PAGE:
Norwegian Red Cattle

Norsk Rødt Fe Norwegian Red (Norwegian: Norsk rødt fe) is a breed of dairy cattle developed in Norway. Often shortened to simply NRF, it has a red and white or black coat. Norwegian Reds are noted for their hardiness and the richness of their milk.

Norwegian Red (NRF) is a dairy breed that has been selected for a broad breeding objective, with increasing emphasis on functional traits like health and fertility. NRF–Norwegian Red was developed in the 1960s through crosses of dairy breeds with several Scandinavian breeds, including the Norwegian Red-and-White, Red Trondheim and the Red Polled Østland. By the mid 1970s it became the dominant breed in its native country, comprising 98% of the cattle population. Semen is frequently also exported to North America for crossbreeding with Holstein cattle in the U.S. dairy industry. Geno Breeding and A.I. Association, a cooperative organization owned by Norwegian dairy farmers, is the breeding organization for the Norwegian Red.

Production in the best herds exceeds 10,000 kilograms (22,000 lb), with the top cows milking more than 16,000 kilograms (35,000 lb). Growth traits are also included in the index, and young sires for progeny testing have a growth rate of approximately 1.4 kg/day. Fully grown cows have a live weight of up to 600 kilograms (1,300 lb).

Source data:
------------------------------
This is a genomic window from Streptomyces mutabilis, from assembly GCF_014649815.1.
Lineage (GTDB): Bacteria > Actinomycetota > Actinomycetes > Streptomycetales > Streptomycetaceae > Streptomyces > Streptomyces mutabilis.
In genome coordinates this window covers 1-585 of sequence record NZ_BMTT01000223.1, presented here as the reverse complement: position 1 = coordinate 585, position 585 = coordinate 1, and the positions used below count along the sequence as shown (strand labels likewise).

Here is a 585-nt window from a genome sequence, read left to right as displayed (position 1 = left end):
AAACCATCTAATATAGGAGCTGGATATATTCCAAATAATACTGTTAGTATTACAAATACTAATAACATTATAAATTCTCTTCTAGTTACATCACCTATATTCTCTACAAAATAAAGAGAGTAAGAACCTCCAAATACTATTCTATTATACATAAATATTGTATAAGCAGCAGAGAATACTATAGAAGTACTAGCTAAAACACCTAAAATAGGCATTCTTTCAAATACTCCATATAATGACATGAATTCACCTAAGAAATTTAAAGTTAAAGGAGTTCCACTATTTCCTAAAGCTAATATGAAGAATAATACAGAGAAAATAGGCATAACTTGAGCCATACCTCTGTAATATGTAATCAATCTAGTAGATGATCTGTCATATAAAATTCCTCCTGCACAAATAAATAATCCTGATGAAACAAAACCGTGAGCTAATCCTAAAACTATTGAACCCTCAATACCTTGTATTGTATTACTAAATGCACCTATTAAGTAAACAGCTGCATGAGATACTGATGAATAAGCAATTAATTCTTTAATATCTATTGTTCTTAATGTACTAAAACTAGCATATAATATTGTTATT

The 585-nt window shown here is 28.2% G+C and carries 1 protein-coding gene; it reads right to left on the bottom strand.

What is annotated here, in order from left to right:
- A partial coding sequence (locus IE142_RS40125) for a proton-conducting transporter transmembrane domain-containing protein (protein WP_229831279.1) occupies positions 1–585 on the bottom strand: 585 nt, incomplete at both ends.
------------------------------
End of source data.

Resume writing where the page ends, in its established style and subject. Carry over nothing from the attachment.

Photo by: ThorNews

Source: Wikipedia

Categories: Nature

3 replies

  1. Beautiful… do you have any pictures of calves of this breed?

    • Hi Emily!

      Sorrily not, but search Google for “kalver rødt fe” (just copy and paste), and you will find many pictures 🙂


      • Thank you. The two breeds of Norwegian animals that seem to be the most famous in North America (I live in Canada) are the Norwegian Elkhound (the dog) and the Norwegian Forest Cat. I myself hope to get Norwegian Forest Cat because it causes less allergic reaction in people with that tendency, which include a number of people in my family. The other advantage of the Norwegian Forest Cat for me is that Canada gets very cold in the winter, but if the Norwegian Forest Cat is adapted to cold weather, that means he or she won’t have to be cooped up in the house in winter.

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